Our Town | Performing Arts Review | Chicago Reader

Our Town 

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OUR TOWN, Steppenwolf Theatre's Arts Exchange Program. Thornton Wilder's inexhaustible 1938 play tests the universal in the particular. The playwright shows us 12 years in the life of Grover's Corners, New Hampshire--where two neighbor kids fall in love, marry, and lose each other--as felt by the living and judged by the dead. A darker play than people usually remember, Our Town exalts life's wonder by obliterating the past and future. People forget life, Wilder argues; even if they don't, life forgets them. Our Town demands what theater excels at--it celebrates the moment, the one truth we always grasp but never hold.

Curt Columbus's multicultural staging honors a play that embraces us all. It really is our town. Having assembled a dozen of Chicago's most rewarding actors, he's found the right role for each. DuShon Monique Brown anchors the Stage Manager in the bedrock simplicity of matter-of-fact tale spinning, and Doran Schrantz and Andrew Navarro play the lovers as if the script had just been finished.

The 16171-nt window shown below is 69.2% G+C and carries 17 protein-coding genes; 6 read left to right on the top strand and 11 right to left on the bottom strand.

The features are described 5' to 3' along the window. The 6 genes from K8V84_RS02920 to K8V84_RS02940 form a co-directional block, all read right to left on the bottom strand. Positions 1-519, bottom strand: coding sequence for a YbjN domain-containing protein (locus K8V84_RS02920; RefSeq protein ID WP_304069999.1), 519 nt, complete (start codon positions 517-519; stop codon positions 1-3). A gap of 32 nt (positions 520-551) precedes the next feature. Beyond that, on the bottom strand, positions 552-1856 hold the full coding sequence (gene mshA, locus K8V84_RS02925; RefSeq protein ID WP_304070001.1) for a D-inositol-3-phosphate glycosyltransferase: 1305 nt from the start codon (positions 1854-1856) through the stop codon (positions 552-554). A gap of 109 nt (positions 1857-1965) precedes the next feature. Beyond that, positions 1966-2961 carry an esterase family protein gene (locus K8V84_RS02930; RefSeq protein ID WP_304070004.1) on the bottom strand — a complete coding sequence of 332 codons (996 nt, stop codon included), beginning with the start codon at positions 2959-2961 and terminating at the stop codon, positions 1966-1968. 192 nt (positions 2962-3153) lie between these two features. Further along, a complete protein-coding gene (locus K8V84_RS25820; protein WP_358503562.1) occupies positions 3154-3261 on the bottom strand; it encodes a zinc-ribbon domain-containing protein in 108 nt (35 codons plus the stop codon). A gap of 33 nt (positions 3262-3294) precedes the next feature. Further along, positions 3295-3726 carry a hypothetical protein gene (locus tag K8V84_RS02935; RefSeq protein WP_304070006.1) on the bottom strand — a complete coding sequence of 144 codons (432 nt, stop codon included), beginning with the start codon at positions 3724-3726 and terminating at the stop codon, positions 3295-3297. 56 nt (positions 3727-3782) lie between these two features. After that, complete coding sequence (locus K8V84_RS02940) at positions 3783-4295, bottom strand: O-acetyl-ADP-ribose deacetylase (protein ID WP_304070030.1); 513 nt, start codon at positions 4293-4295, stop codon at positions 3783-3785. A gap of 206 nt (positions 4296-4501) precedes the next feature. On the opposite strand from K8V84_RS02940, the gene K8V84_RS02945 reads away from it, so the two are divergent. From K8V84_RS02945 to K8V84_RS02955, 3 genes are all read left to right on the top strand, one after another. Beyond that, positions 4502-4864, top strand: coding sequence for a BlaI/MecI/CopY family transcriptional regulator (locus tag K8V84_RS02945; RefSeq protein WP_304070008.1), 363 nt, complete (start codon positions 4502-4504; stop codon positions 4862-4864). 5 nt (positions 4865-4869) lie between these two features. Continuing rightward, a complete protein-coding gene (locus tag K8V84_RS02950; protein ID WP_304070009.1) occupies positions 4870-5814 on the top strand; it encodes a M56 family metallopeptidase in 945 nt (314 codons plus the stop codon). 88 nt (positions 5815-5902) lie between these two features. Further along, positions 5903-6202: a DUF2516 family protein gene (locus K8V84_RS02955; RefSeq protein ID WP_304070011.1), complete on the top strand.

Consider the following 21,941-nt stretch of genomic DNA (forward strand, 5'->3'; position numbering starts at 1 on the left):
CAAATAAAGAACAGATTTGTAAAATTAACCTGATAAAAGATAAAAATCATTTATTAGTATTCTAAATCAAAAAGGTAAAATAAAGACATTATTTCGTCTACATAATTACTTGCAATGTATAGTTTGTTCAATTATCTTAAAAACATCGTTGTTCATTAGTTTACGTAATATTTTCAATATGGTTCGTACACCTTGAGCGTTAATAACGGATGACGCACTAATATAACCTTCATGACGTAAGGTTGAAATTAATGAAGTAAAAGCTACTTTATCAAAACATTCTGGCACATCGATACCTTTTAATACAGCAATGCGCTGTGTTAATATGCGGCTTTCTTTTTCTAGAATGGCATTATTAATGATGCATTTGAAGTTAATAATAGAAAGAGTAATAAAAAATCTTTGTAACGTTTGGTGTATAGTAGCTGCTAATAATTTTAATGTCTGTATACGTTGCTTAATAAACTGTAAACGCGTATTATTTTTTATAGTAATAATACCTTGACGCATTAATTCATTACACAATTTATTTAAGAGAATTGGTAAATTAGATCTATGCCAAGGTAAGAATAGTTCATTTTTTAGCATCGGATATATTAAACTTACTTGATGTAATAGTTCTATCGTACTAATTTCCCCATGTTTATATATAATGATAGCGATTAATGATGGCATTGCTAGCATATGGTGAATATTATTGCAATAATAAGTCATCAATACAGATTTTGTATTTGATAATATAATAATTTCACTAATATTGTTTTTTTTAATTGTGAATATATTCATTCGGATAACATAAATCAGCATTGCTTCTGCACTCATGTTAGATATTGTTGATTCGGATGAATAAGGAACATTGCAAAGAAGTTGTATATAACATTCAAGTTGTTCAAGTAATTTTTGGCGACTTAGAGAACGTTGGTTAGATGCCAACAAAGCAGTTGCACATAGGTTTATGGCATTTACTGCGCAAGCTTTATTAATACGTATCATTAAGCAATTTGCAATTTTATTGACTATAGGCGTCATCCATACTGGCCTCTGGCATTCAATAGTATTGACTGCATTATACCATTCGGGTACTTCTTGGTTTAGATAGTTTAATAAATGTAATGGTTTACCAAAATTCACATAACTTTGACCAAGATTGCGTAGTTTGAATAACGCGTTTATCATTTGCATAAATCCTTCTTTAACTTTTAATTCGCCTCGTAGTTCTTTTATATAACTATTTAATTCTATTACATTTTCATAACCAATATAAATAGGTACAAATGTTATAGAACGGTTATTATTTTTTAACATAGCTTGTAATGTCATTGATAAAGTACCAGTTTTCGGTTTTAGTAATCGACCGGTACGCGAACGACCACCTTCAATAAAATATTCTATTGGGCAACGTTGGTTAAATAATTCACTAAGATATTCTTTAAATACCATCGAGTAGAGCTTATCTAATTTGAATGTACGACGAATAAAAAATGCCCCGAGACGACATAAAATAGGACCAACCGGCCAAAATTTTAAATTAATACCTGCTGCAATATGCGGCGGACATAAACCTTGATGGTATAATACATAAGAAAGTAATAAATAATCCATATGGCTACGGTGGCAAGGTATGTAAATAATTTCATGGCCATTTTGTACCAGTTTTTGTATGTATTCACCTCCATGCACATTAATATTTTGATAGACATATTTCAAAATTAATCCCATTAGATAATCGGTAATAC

In this production of a compassionate play, you can savor the unforced moral authority John Judd gives publisher Webb, the feverish devotion of Lusia Strus's doomed mother, the no-nonsense tough love of Meighan Gerachis as Mrs. Webb, and the pent-up despair that finishes off Nathan Rankin's alcoholic choirmaster. They all find the sacred in the ordinary and the world in the moment. --Lawrence Bommer

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